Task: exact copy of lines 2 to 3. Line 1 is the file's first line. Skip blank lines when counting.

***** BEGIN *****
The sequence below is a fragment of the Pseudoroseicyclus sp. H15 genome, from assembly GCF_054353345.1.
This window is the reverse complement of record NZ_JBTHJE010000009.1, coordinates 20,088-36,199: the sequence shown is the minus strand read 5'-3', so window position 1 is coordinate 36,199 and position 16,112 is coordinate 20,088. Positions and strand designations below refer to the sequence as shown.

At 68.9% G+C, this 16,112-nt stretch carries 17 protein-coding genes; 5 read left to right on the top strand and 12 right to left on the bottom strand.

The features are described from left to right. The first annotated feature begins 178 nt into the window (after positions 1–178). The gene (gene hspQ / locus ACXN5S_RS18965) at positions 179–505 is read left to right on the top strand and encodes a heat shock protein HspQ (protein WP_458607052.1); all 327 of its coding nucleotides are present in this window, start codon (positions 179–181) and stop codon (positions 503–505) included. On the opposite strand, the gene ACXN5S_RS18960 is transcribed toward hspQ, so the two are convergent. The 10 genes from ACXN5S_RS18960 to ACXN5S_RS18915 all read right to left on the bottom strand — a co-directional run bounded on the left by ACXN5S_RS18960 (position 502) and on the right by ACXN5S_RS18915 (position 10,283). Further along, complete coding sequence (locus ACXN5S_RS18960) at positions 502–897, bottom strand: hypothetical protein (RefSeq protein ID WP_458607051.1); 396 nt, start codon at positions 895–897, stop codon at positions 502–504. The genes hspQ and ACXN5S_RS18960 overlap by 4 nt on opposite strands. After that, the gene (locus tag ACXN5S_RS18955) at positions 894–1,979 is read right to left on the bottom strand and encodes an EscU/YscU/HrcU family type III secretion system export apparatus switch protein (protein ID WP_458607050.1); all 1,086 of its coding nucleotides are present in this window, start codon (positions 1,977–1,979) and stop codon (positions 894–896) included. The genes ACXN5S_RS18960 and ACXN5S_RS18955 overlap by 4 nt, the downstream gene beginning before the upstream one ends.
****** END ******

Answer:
This window is the reverse complement of record NZ_JBTHJE010000009.1, coordinates 20,088-36,199: the sequence shown is the minus strand read 5'-3', so window position 1 is coordinate 36,199 and position 16,112 is coordinate 20,088. Positions and strand designations below refer to the sequence as shown.

At 68.9% G+C, this 16,112-nt stretch carries 17 protein-coding genes; 5 read left to right on the top strand and 12 right to left on the bottom strand.